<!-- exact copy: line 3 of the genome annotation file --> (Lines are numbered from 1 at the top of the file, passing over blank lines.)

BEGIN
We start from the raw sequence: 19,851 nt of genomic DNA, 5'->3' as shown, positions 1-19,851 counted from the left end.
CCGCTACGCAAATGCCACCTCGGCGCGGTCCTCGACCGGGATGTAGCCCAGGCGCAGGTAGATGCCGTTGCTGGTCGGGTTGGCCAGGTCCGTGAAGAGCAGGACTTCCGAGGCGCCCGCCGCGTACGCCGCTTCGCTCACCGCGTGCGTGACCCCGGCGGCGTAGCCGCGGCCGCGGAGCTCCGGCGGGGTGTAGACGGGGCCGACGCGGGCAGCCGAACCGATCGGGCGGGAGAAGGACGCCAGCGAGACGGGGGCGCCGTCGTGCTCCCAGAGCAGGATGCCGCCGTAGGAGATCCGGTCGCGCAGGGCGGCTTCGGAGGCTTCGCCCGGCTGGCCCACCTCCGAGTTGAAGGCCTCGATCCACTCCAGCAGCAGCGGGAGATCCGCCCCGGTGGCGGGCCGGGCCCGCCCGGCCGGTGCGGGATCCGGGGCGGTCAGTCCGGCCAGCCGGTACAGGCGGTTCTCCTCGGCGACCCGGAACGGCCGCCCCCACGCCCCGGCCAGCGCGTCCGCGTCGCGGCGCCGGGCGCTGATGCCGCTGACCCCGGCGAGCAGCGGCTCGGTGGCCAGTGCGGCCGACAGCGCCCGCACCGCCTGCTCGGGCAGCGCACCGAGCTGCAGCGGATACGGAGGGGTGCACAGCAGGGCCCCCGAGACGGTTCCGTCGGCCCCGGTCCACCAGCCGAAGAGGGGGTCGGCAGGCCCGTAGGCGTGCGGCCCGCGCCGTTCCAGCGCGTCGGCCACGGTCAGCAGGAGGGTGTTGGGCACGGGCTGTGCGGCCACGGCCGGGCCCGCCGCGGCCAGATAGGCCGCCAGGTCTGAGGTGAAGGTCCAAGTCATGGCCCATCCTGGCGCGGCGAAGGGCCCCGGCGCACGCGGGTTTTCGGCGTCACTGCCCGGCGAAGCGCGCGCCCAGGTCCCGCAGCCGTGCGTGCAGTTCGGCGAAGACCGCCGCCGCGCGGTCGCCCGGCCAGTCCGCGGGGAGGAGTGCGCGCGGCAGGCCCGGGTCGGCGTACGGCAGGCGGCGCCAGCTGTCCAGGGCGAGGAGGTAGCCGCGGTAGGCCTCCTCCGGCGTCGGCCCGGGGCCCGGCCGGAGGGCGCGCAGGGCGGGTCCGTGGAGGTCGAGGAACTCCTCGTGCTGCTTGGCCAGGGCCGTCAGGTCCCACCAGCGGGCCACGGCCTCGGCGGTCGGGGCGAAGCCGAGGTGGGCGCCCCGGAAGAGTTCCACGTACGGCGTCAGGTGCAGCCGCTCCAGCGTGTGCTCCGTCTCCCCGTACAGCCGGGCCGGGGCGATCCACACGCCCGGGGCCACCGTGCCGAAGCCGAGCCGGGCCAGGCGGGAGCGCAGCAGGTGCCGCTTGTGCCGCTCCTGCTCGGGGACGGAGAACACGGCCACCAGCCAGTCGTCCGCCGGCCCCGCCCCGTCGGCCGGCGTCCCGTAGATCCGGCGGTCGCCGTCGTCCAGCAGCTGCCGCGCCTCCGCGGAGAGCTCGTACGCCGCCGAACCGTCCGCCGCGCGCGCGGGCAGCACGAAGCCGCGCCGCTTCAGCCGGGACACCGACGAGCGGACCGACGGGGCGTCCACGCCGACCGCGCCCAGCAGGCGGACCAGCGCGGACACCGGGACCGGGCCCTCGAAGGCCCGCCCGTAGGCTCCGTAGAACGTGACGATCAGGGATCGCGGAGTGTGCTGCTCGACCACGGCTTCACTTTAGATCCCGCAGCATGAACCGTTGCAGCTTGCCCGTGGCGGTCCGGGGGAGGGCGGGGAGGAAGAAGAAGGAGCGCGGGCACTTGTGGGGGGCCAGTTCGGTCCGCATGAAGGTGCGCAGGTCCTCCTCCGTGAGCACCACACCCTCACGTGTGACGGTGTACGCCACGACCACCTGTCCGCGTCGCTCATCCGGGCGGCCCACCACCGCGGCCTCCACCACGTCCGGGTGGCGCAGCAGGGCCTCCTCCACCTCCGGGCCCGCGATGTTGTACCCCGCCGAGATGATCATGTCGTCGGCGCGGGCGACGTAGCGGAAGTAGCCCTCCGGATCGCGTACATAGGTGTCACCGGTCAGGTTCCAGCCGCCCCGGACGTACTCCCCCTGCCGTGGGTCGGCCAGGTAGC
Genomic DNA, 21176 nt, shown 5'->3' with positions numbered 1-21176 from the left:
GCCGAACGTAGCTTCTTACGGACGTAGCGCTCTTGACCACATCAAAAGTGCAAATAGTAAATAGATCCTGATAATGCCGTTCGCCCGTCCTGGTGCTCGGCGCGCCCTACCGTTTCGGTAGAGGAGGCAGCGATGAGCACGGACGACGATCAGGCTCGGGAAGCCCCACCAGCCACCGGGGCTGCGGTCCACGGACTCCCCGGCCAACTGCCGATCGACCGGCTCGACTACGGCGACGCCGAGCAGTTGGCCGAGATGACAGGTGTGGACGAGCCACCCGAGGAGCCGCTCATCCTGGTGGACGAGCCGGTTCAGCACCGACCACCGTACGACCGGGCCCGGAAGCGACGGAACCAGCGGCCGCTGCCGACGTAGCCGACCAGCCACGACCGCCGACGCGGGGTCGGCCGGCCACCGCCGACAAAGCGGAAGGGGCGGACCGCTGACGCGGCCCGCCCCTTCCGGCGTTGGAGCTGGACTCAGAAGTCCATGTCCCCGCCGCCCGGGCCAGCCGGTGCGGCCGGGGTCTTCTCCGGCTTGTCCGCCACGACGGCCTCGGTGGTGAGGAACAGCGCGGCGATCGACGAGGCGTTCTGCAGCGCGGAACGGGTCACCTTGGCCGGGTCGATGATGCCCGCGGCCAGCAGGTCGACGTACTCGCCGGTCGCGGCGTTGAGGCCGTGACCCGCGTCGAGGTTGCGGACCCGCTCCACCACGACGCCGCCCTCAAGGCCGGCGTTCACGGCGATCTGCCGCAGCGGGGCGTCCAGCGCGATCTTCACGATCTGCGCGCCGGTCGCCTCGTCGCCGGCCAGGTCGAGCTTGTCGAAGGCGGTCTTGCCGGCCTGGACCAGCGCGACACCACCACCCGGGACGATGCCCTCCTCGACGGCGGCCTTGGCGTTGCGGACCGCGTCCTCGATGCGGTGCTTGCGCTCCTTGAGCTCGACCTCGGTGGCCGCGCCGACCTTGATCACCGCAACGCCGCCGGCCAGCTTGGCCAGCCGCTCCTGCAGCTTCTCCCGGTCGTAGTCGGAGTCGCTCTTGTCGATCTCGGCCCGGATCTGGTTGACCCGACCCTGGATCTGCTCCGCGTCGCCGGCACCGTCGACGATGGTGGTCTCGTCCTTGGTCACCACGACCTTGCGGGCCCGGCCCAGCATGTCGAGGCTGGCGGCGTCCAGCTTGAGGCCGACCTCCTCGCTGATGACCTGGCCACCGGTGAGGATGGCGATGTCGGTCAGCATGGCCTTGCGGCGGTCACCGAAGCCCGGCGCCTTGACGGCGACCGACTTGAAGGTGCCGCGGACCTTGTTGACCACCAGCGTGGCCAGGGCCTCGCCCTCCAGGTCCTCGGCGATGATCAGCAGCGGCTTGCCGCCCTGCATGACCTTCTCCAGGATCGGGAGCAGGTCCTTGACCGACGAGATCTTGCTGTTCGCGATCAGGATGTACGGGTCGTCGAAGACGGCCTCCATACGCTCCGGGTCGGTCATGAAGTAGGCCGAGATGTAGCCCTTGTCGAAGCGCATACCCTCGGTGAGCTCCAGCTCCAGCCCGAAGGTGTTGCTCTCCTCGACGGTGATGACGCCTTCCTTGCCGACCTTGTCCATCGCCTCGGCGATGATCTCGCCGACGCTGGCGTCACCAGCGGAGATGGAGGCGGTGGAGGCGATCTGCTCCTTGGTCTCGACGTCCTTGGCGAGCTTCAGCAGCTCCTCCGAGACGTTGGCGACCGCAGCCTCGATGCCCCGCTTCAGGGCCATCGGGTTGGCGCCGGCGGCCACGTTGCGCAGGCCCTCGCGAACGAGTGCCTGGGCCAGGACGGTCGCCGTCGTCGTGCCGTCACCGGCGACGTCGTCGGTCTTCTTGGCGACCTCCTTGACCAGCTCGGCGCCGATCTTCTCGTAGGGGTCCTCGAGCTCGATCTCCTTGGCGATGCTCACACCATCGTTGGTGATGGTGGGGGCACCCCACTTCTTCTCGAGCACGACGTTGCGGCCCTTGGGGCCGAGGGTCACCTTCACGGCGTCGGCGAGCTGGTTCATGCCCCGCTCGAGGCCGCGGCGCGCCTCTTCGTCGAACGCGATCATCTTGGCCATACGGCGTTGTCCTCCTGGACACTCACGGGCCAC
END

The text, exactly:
Genomic DNA, 21176 nt, shown 5'->3' with positions numbered 1-21176 from the left: